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(Daily Sparks Tribune)   Study suggests race car drivers are as fit as other athletes. If by "other athletes" you mean bowlers and chess players....   ( divider line
    More: Unlikely  
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2286 clicks; posted to Main » on 23 Dec 2002 at 7:20 PM (14 years ago)   |   Favorite    |   share:  Share on Twitter share via Email Share on Facebook   more»

116 Comments     (+0 »)

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2002-12-23 11:37:20 AM  

Here we go again...

The stresses a human body is subjected to in a Formula 1 race would put some serious hurt on your average Farker.

I'd be willing to bet professional F1 drivers are in better shape than most baseball players.

2002-12-23 12:13:02 PM  
It's not like an "athlete" does anything productive anyways so what's the difference?
2002-12-23 12:42:22 PM  
Show me some flabby-assed baseball player or pot-bellied footballer that could handle the physical stress a racer gets: G forces in the corners, seat compressing your spine down the staight, seats belts tearing your shoulders in hard braking, heat, noise, and the strength necessary to handle the machine. And they get it for 2 to 4 hours at a stretch, not the 10 seconds and breather in football.
2002-12-23 01:22:31 PM  

that could go either way there Eat More Possum, show me a skinny red neck that can take a hit from any linebacker.

He'd end up next to Dale Earnhardt.

2002-12-23 01:31:13 PM  
Guess you are right, Vegasj, each sport requires a different set of conditioning and physical attributes.
2002-12-23 02:52:07 PM  
2002-12-23 03:23:03 PM  
It seems that there should be a clarification of what qualifies as a sport as opposed to a spectacle.

Personally I feel that auto racing falls into the latter category.
2002-12-23 07:23:53 PM  
If any of you has ever sat in a racing seat you'd know that it's impossible for a fat ass to fit in one.
2002-12-23 07:24:03 PM  
Ahh yes, the unsolvable "what is a sport and what isn't" debate. Perhaps we'll know the answer when there's peace in the middle east.
2002-12-23 07:24:32 PM  
Baseball is about as much a sport as Golf.
2002-12-23 07:25:25 PM  
Um, Maasgarid, any sport in which it's very possible that your "retirement package" will be made out of wood and include convenient carrying handles for your six closest friends certainly qualifies as a sport in my book.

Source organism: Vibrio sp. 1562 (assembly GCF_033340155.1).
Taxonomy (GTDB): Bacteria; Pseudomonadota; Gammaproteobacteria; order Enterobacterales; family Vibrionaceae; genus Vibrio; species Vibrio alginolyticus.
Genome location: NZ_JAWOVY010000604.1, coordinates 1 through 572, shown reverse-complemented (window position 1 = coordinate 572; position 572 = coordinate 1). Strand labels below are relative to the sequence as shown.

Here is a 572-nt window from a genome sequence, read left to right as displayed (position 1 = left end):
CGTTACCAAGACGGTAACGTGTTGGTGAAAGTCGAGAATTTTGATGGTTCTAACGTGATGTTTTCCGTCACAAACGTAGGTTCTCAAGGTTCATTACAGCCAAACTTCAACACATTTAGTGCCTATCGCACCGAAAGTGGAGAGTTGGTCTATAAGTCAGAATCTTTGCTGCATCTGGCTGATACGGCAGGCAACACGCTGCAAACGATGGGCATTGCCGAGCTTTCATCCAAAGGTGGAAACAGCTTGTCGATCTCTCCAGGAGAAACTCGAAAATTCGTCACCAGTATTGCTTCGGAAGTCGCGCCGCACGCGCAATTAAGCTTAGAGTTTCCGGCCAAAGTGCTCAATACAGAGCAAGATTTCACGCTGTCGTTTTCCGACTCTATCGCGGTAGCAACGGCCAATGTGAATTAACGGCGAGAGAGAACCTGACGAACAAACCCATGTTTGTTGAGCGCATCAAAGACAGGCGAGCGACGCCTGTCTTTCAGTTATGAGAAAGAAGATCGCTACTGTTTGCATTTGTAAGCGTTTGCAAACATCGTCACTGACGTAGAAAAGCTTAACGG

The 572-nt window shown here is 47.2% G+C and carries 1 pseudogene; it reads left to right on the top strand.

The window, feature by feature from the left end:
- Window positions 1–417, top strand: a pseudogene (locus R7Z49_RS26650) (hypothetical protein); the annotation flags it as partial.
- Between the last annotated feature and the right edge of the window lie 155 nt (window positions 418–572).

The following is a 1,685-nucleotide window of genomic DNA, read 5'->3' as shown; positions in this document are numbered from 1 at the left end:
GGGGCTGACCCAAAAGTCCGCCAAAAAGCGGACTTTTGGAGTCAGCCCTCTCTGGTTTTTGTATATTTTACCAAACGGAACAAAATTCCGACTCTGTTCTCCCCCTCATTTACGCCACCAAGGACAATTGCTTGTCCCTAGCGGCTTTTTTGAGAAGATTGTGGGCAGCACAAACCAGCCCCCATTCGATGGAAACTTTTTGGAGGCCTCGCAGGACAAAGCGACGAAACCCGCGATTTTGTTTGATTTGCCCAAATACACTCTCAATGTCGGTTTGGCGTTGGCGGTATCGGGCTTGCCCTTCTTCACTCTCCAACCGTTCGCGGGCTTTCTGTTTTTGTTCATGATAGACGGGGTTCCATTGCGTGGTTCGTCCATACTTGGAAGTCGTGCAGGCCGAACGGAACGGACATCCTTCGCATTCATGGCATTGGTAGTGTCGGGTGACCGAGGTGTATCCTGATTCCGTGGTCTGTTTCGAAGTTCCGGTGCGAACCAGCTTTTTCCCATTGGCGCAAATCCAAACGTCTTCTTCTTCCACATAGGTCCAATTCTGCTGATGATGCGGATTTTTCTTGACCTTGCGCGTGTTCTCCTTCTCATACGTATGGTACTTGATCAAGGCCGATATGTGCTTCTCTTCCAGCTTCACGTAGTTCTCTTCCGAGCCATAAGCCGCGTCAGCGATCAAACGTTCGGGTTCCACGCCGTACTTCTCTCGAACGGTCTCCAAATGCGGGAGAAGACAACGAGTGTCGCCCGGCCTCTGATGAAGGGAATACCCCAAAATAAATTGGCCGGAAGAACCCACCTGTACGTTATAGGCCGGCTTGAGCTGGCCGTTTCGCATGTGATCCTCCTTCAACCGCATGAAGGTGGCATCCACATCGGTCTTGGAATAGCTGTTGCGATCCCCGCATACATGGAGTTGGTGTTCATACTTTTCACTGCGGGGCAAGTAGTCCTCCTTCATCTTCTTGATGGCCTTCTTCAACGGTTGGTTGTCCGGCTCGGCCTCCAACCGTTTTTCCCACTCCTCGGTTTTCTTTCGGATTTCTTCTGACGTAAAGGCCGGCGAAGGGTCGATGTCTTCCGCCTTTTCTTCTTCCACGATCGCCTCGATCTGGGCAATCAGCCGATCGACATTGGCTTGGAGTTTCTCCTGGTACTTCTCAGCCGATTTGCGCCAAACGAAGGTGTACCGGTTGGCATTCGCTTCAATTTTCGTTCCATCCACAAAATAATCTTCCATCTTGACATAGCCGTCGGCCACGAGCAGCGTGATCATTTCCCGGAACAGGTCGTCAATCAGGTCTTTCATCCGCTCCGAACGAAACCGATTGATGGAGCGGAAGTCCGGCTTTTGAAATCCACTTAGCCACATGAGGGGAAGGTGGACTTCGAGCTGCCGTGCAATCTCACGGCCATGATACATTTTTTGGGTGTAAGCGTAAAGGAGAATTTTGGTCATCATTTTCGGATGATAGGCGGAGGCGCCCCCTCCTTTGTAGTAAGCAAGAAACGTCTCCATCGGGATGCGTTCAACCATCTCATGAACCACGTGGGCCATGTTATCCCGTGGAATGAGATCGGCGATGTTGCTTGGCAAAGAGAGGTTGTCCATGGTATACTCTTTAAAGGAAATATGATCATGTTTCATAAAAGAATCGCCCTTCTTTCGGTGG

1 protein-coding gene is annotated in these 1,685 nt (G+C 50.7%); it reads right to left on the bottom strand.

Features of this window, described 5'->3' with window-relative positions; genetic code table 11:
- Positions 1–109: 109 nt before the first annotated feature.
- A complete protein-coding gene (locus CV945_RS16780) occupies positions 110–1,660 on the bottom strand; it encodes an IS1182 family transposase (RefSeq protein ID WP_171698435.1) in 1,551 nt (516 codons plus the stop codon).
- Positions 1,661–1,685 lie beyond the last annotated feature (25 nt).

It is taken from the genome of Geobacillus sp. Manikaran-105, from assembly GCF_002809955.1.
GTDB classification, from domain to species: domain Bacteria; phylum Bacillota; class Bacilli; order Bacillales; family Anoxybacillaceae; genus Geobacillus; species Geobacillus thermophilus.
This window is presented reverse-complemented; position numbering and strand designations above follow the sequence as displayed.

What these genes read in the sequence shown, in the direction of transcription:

Dumbass submission tag. Nothing "unlikely" about the physical conditioning needed to compete at the top levels of racing.
2002-12-23 07:25:39 PM  
Actually, I think some chess players actually work out, as strange as that may sound.
2002-12-23 07:25:56 PM  
I know Michael Schumacher spends about 4-5 hours a day in the Gym.

Now as to NASCAR drivers, well I don't make it down to the state fairs so I wouldn't know.
2002-12-23 07:26:00 PM  
Artem: Or when the asshat researchers finally find a cure for cancer?
2002-12-23 07:27:09 PM  
what about that guy that drives the Dr. pepper car
2002-12-23 07:27:46 PM  

Full Contact Chess?
2002-12-23 07:27:56 PM  
Oh look another Flame post....
ZAZ [TotalFark]
2002-12-23 07:28:37 PM  
Alistair MacLean's novel The Way to Dusty Death features a race car driver as a detective, in the typical MacLean style. His lightning-fast reflexes do him a lot of good. Fun stuff.
2002-12-23 07:28:51 PM  
It does matter what context youre putting this in.
2002-12-23 07:28:56 PM  
talent, skill, pros? yes.
athletes? not so much.
i still have A LOT of respect for my Nascar Truck series buddies
2002-12-23 07:29:26 PM  
Tell Colin McRae he's not an athlete. He'll kick your arse.

[image from too old to be available]
2002-12-23 07:30:45 PM  
A sport is an athletic competition in which I can sit down and tell immediately who is winning. The only exception is golf, which is a game. Auto racing may not require the same athleticism as soccer, but it is still a sport. NASCAR drivers are professionals nowadays. It's not the same ol' Sunday-drive-then-a-beer like it was in the 50's and 60's, but it has, for some reason, yet to shed that image. I'd give this article the obvious, at least the interesting tag.